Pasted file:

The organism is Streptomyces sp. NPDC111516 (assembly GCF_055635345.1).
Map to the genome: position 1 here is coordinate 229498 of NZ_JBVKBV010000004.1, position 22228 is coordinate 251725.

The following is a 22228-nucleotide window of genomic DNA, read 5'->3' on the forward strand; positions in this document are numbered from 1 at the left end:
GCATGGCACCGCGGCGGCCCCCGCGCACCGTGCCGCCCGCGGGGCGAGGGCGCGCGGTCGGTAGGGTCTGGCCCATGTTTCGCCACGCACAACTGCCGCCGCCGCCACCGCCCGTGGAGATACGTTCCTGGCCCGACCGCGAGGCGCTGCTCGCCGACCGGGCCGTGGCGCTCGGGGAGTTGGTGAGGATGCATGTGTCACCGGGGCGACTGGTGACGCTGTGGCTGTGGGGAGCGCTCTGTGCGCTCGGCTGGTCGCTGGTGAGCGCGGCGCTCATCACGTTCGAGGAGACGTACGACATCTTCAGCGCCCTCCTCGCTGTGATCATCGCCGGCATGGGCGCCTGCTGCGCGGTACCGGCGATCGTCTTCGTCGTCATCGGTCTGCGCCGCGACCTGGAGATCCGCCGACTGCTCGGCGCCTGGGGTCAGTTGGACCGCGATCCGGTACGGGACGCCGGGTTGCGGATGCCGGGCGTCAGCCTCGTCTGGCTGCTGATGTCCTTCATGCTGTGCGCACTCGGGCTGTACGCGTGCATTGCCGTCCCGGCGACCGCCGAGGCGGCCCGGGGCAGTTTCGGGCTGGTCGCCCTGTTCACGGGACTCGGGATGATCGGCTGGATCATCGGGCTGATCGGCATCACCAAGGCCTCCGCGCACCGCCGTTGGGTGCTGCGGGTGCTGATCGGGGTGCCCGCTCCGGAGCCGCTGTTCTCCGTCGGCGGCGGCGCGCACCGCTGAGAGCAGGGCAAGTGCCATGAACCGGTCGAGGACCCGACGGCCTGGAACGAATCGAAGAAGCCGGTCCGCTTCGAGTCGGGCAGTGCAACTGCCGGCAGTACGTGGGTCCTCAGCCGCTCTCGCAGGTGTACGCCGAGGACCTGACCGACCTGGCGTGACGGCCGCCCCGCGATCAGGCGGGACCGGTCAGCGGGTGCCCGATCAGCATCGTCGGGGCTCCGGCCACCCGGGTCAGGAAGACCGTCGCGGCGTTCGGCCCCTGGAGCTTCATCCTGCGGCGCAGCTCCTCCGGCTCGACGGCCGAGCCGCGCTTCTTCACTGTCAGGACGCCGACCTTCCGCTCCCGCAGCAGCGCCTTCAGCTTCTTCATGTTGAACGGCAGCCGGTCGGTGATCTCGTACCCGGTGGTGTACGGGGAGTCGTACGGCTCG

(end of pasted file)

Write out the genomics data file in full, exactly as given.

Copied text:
The organism is Streptomyces sp. NPDC111516 (assembly GCF_055635345.1).
Map to the genome: position 1 here is coordinate 229498 of NZ_JBVKBV010000004.1, position 22228 is coordinate 251725.

The following is a 22228-nucleotide window of genomic DNA, read 5'->3' on the forward strand; positions in this document are numbered from 1 at the left end:
GCATGGCACCGCGGCGGCCCCCGCGCACCGTGCCGCCCGCGGGGCGAGGGCGCGCGGTCGGTAGGGTCTGGCCCATGTTTCGCCACGCACAACTGCCGCCGCCGCCACCGCCCGTGGAGATACGTTCCTGGCCCGACCGCGAGGCGCTGCTCGCCGACCGGGCCGTGGCGCTCGGGGAGTTGGTGAGGATGCATGTGTCACCGGGGCGACTGGTGACGCTGTGGCTGTGGGGAGCGCTCTGTGCGCTCGGCTGGTCGCTGGTGAGCGCGGCGCTCATCACGTTCGAGGAGACGTACGACATCTTCAGCGCCCTCCTCGCTGTGATCATCGCCGGCATGGGCGCCTGCTGCGCGGTACCGGCGATCGTCTTCGTCGTCATCGGTCTGCGCCGCGACCTGGAGATCCGCCGACTGCTCGGCGCCTGGGGTCAGTTGGACCGCGATCCGGTACGGGACGCCGGGTTGCGGATGCCGGGCGTCAGCCTCGTCTGGCTGCTGATGTCCTTCATGCTGTGCGCACTCGGGCTGTACGCGTGCATTGCCGTCCCGGCGACCGCCGAGGCGGCCCGGGGCAGTTTCGGGCTGGTCGCCCTGTTCACGGGACTCGGGATGATCGGCTGGATCATCGGGCTGATCGGCATCACCAAGGCCTCCGCGCACCGCCGTTGGGTGCTGCGGGTGCTGATCGGGGTGCCCGCTCCGGAGCCGCTGTTCTCCGTCGGCGGCGGCGCGCACCGCTGAGAGCAGGGCAAGTGCCATGAACCGGTCGAGGACCCGACGGCCTGGAACGAATCGAAGAAGCCGGTCCGCTTCGAGTCGGGCAGTGCAACTGCCGGCAGTACGTGGGTCCTCAGCCGCTCTCGCAGGTGTACGCCGAGGACCTGACCGACCTGGCGTGACGGCCGCCCCGCGATCAGGCGGGACCGGTCAGCGGGTGCCCGATCAGCATCGTCGGGGCTCCGGCCACCCGGGTCAGGAAGACCGTCGCGGCGTTCGGCCCCTGGAGCTTCATCCTGCGGCGCAGCTCCTCCGGCTCGACGGCCGAGCCGCGCTTCTTCACTGTCAGGACGCCGACCTTCCGCTCCCGCAGCAGCGCCTTCAGCTTCTTCATGTTGAACGGCAGCCGGTCGGTGATCTCGTACCCGGTGGTGTACGGGGAGTCGTACGGCTCG